Re: Installation

From: Eric Frederich (eric.frederich_at_gmail_dot_com)
Date: Fri Nov 18 2005 - 07:14:18 PST

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    I do not currently have NFS installed on any of my machines.
    I have samba set up on them because of the windows computers on my network.
    When you say "just install it once, and it's up on all the nodes" are you
    implyling a special kind of NFS setup where all computers share any program
    that is installed on them?
    Could you explain a recomended NFS setup for use with UPC?
    If I will only be writing code and compiling on one machine, do the others
    need UPC to be able to run the programs?
    Let me explain where I am coming from. Right now I only have 4 computers.
    One I got yesterday from someone at work for $200 and haven't turned it on
    yet (Good deal I think, 2.0GHz athlon machine with keyboard, mouse, and
    monitor). The next two run Gentoo Linux. One I just built to run MythTV
    (open source tivo-like application) so it is pretty current as far as GCC,
    and the kernel go. The other Gentoo machine I have has been in service for
    quite some time now as a fileserver and webserver. It has been up over a
    year and I have not kept it up to date because it just works and I didn't
    need to. I think it is on a 2.4 Kernel whereas the other Gentoo machine is
    on a 2.6 Kernel. So on the two linux machines the kernels are different but
    because I was experimenting with distcc while setting up the newest one, I
    think they are on the same GCC version and have the same C libraries. My
    fourth machine runs microsoft Windows but I hope to soon run install Linux
    on it.
    I guess I would like to know what UPC expects about the system and the nodes
    that it is running on.
    Does the user running the UPC program have to have an account with the same
    user name and password on all of the nodes it will be executed on? If not,
    how is executing the process on the remote machine achieved?
    You mentioned that I need NFS because every node needs to be able to run the
    executable. Does this executable just need to be placed in the same location
    on each machine and could I do this with a samba share?
    Thank ahead of time again,
    On 11/17/05, jcduell_at_lbl_dot_gov <jcduell_at_lbl_dot_gov> wrote:
    > On Thu, Nov 17, 2005 at 11:13:26AM -0500, Eric Frederich wrote:
    > > Hello,
    > >
    > > I am new to parallel processing. I am reading through the
    > > documentation and have come to understand that when you compile UPC
    > > programs then are compiled into an intermediate form, then sent to
    > > different nodes where they are compiled into C or C++. Please tell me
    > > if this asumption is correct. I can have a cluster with an AMD
    > > Thunderbird, and AMD Athlon XP, and an Intel P4 because they will be
    > > sent the source and will be compiled locally during the run?
    > >
    > > Also, I downloaded the UPC package and read through the INSTALL file
    > > that came with it. I think I will be able to install it but I was
    > > wondering a couple of things. 1, do I need to build this on each node
    > > in my network? I think the answer is yes, but I wanted to ask anyway.
    > > 2, doesn't there need to be a daemon process running on each node to
    > > listen and accept requests for computation?
    > >
    > > The only thing I saw about multiple hosts was in the man page where it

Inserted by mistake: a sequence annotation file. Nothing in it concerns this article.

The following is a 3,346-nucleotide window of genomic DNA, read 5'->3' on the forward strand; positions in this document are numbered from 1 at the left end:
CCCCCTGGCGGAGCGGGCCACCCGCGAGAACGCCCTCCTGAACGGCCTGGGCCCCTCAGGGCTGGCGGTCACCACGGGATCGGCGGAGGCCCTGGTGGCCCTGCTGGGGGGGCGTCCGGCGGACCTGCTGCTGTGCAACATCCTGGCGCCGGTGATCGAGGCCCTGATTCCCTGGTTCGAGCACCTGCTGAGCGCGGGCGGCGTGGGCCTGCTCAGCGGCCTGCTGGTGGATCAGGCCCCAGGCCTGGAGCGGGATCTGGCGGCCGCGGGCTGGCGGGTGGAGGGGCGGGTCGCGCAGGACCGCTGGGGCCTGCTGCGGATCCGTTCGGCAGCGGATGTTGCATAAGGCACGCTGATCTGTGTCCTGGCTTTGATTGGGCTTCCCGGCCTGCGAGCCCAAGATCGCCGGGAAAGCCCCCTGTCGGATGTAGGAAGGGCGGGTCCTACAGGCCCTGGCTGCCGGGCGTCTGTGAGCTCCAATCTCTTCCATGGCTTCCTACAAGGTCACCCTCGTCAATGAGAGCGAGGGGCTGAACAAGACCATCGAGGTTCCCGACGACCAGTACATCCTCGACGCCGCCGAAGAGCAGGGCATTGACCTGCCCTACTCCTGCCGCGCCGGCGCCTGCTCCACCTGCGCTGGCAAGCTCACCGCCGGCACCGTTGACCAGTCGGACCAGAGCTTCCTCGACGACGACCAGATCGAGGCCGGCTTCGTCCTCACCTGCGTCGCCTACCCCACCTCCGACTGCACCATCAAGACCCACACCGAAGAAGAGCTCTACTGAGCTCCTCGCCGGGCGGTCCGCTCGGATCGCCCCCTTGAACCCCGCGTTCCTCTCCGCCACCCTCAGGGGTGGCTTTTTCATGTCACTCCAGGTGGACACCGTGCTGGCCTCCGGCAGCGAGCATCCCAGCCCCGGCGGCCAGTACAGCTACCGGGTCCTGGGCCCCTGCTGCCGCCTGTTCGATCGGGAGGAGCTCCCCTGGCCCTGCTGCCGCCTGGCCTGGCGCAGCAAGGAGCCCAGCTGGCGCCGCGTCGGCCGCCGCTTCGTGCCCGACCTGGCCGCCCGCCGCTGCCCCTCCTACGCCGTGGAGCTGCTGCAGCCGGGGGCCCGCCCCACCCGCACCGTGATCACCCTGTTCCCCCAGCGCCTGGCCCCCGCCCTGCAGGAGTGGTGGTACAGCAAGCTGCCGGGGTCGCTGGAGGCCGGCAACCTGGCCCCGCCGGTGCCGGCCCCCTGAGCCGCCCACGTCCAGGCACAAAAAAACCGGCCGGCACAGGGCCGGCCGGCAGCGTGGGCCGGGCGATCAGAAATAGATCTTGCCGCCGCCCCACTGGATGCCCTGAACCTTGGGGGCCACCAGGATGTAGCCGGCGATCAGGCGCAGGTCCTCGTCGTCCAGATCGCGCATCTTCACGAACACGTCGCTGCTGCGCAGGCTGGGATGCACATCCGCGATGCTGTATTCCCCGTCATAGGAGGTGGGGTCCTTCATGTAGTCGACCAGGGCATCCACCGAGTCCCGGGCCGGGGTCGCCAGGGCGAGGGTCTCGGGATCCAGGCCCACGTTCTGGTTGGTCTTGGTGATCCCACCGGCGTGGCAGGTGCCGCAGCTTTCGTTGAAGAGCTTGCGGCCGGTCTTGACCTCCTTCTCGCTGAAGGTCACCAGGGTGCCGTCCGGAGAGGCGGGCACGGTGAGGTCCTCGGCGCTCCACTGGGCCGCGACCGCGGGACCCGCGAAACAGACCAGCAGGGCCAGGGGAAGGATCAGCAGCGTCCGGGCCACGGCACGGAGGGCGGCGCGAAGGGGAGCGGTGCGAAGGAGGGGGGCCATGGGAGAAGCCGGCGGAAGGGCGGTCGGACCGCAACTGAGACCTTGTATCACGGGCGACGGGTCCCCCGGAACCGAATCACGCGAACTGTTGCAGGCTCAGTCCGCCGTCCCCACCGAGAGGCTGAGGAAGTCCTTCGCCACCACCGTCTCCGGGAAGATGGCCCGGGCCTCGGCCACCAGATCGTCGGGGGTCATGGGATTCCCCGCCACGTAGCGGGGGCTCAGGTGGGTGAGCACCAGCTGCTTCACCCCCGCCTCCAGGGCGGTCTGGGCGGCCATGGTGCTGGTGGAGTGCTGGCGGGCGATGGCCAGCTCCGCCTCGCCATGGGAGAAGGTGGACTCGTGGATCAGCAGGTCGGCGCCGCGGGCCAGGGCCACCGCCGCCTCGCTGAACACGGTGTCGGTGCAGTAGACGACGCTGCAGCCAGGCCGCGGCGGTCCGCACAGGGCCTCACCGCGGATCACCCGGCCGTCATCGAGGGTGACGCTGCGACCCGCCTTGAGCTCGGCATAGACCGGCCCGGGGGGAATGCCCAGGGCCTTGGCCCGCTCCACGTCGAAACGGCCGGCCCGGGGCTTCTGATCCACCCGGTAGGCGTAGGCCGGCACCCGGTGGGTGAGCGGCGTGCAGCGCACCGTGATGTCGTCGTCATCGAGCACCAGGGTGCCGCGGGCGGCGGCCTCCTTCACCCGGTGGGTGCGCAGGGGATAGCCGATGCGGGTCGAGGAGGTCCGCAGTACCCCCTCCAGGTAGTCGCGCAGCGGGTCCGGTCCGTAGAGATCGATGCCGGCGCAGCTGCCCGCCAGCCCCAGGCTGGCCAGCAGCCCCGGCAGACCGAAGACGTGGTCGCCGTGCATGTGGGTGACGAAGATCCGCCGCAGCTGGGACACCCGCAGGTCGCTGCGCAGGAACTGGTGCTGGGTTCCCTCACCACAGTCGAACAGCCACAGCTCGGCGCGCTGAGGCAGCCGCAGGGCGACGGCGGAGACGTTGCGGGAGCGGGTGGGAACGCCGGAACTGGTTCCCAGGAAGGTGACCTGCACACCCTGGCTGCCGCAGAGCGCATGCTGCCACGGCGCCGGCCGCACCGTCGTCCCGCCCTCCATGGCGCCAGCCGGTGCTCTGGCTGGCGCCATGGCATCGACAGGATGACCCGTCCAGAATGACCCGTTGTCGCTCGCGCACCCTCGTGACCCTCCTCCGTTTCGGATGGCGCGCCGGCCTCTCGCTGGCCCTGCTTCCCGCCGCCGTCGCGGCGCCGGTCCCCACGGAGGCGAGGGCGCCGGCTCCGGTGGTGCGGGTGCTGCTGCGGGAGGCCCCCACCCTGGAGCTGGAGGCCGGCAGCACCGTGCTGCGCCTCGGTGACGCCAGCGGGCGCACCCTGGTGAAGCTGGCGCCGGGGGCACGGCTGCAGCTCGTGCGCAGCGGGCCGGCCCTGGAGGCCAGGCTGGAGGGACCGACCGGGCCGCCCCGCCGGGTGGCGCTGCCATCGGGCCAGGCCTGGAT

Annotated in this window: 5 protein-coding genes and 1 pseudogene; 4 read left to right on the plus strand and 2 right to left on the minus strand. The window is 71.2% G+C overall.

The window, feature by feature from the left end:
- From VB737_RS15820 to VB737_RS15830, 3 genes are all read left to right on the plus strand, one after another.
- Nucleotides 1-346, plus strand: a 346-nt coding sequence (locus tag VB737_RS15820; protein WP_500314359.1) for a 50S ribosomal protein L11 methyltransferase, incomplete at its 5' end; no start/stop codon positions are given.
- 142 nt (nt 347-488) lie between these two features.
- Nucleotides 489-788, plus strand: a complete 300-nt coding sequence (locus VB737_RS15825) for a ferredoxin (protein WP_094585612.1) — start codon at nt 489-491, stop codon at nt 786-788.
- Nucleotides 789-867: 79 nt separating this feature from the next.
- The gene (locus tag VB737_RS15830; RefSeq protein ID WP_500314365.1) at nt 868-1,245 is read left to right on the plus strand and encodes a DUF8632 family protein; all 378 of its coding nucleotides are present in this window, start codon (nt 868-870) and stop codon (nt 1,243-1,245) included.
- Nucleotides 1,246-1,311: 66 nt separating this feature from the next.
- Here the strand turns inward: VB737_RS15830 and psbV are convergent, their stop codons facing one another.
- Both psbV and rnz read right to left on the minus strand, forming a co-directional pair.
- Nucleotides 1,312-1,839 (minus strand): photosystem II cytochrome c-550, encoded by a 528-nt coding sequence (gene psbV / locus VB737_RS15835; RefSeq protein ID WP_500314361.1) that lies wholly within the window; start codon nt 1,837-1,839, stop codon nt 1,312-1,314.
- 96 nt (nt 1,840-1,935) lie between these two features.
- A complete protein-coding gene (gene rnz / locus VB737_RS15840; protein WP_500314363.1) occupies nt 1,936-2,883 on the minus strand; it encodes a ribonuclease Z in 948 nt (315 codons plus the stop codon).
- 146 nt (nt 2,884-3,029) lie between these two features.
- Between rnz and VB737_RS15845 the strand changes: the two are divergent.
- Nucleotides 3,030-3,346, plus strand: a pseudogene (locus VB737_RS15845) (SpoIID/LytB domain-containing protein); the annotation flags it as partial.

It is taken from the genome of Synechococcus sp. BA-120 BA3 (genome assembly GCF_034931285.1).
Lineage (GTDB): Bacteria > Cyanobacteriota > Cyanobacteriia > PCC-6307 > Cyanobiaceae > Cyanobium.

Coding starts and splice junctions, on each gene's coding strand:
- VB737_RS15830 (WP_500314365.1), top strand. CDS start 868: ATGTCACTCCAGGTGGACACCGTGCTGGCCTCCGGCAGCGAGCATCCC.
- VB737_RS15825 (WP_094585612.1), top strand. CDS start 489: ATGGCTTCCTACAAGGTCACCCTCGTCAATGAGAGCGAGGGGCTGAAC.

> > mentioned to use either an evironment variable with spaces between
    > > host names or a file with one host per line and use an environment
    > > variable to point to that file. I didn't see anything about how to
    > > install UPC on these machines.
    > >
    > > Could someone please give me an explaination on how UPC is supposed to
    > > work with multiple compute nodes.
    > Eric:
    > Do you have NFS installed between your nodes? If not, you will want it.
    > Once you have a shared filesytem between the nodes, the question of
    > whether you need to install UPC on all of them becomes easy--just
    > install it once, and it's on all the nodes. You also need NFS to easily
    > run UPC jobs over UDP. Every node needs to be able to run the
    > executable, and NFS is the easiest way to do this.
    > Although you have different processor types (AMD vs. Intel), I believe
    > all the processors you mention are all x86 compatible, so there's
    > nothing stopping you from running the same UPC program on all of them.
    > A clarification: Berkeley UPC doesn't push C code to your nodes. Your
    > UPC code will be translated to C, and then compiled to a regular
    > executable, on the same machine as where you type 'upcc'. So things
    > work much like 'gcc', or any other compiler. One difference is that by
    > default, you'll wind up using our public translator at
    > <>, but this happens
    > "under the covers", so unless
    > you've lost network connectivity, you'll never notice.
    > You don't need to run any daemon services on your compute nodes for
    > Berkeley UPC. If you run over UDP (which sounds like the best network
    > for you), 'ssh' will be used to push jobs out to the nodes.
    > One last thing you need to make sure of is that you are running a
    > similar operating system setup on each node. In particular, the
    > standard C libraries must be compatible. The safest bet is to run the
    > exact same operating system version on each machine.
    > --
    > Jason Duell Future Technologies Group
    > <jcduell_at_lbl_dot_gov> Computational Research Division
    > Tel: +1-510-495-2354 Lawrence Berkeley National Laboratory

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